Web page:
10.39pm ET: Larry Sabato issues his report card for the debate tonight:

Mitt: B (untouched but undistinguished)

Newt: B (crowd pleaser but irritating)

Cain: C+ (decent but tainted by frenzy)

Perry: W (withdrawn, returning to Texas)

Other candidates: AU (auditing class)

That sounds about right.

10.33pm ET: Fox News appears to have Rick Perry’s bumble clip on high rotate. As will all cable news stations, in between footage of Joe Paterno.

“I think all of us felt very bad for him,” says Michele Bachmann to Greta Van Susteren. Sympathy from Michele Bachmann? That’s got to hurt.

10.25pm ET: Some actual breaking news: AP reports that the trustees of Penn State University have sacked Joe Paterno and college president Graham Spanier.

10.14pm ET: Speaking after the debate, Rick Perry says:

Speaking of boots, I’m glad I had my boots on tonight because I sure stepped in it out there.

Yep, that’s for sure. There seems to be a note of sympathy for Perry out there. Which is even worse.

10.05pm ET: OK then, Herman Cain turns up on CNBC for the post-match analysis – and is asked about his nasty “Princess Nancy” reference to Nancy Pelosi. Cain has the good sense to say: “That was a statement I probably should not have made.”

9.58pm ET: Right, it’s all over. Thank God. More importantly, here’s the transcript of Rick Perry’s epic fail:

Rick Perry: But the fact of the matter is we better have a plan in place that Americans can get their hands around. And that’s a reason my flat tax is the only one of all of the folks – these good folks on the stage, it balances the budget in 2020. It does the things to the regulatory climate that has to happen.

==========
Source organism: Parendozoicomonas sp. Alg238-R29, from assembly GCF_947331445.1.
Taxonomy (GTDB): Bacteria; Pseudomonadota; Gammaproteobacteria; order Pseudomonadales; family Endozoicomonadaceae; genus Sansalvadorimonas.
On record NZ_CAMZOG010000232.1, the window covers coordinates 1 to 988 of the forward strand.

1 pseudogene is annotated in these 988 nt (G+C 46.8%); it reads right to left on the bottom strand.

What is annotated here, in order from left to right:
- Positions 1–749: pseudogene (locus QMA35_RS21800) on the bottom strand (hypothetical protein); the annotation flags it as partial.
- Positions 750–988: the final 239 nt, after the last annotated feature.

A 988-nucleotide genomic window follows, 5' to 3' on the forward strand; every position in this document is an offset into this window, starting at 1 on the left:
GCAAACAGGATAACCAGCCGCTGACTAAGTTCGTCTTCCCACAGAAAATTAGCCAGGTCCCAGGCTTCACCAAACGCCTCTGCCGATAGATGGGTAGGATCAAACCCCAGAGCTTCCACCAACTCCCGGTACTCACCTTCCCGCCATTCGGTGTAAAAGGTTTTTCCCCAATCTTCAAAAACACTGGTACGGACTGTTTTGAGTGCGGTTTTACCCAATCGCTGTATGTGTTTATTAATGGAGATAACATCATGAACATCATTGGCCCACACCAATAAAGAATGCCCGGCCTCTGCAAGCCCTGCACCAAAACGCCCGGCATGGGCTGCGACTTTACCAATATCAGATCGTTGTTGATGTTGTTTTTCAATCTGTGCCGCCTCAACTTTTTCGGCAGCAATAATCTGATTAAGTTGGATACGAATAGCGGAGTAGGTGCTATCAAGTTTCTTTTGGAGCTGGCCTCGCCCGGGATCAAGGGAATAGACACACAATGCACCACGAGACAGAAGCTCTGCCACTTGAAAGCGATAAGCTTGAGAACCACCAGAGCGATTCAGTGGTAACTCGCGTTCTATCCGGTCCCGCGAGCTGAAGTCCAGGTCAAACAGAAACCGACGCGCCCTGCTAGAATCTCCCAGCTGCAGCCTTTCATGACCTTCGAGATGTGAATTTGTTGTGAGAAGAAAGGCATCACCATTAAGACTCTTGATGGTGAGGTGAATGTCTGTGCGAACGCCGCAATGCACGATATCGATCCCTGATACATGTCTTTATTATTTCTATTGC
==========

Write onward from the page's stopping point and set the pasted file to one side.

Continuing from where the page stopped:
And I will tell you, it is three agencies of government when I get there that are gone. Commerce, Education, and the – what’s the third one there? Let’s see.

(LAUGHTER)

Ron Paul: You need five.

Perry: Oh, five, OK. So Commerce, Education, and the…

Mitt Romney: EPA?

Perry: EPA, there you go.

(LAUGHTER, APPLAUSE)

John Harwood: Seriously, is the EPA the one you were talking about?

Perry: No, sir, no, sir. We were talking about the agencies of government – the EPA needs to be rebuilt. There’s no doubt about that.

Harwood: But you can’t, you can’t name the third one?

Perry: The third agency of government I would — I would do away with, Education, the…

Romney: Commerce.

Perry: Commerce and, let’s see. I can’t. The third one, I can’t. Sorry. Oops.

And, of course, the YouTube clip is here.

9.51pm ET: Oh no. Asked another question, Rick Perry paused – and we all thought: Oh God, not again! But he held it together.

9.49pm ET: Now even Herman Cain is taking the piss out of Jim Cramer, who has been let out of his cage again. To be fair, it’s not hard.

9.48pm ET: Apparently the end is near. Of this debate. But also western civilisation, and certainly the US economy.

9.47pm ET: Jon Huntsman has a go at Mitt Romney for pandering over a trade war with China. He’s right, of course.

“Governor Romney: are you pandering?” wonders John Harwood. “I’ve been in business all my life,” says Mitt. Well, not really, since you’ve been a full-time politician for the last 10 years.

This is such obvious pandering by Mitt that it should be in a zoo trying to mate.

9.42pm ET: Ewen MacAskill wonders about Newt Gingrich’s taking huge fees from US mortgage backers Fannie Mae and Freddie Mac:


Now that Newt Gingrich has moved from single digit poll figures around 14% and a third-place slot, maybe he will come under more media scrutiny. Interesting when he was asked about his role with Fannie Mae and Freddie Mac, whose reckless lending was the catalyst for the slump. Although Gingrich is a critic of government involvement and a champion of cutting regulation, he worked as a consultant for Fannie Mae and Freddie Mac, taking $300,000 in fees.

Many or all of the consultants were employed to block government regulation. How’s Gingrich square this? He claimed tonight he had advised them to stop handing mortgages to people with poor credit ratings and they had ignored his advice. Anyone around in Fannie Mae and Freddie Mac at the time that can corroborate this version?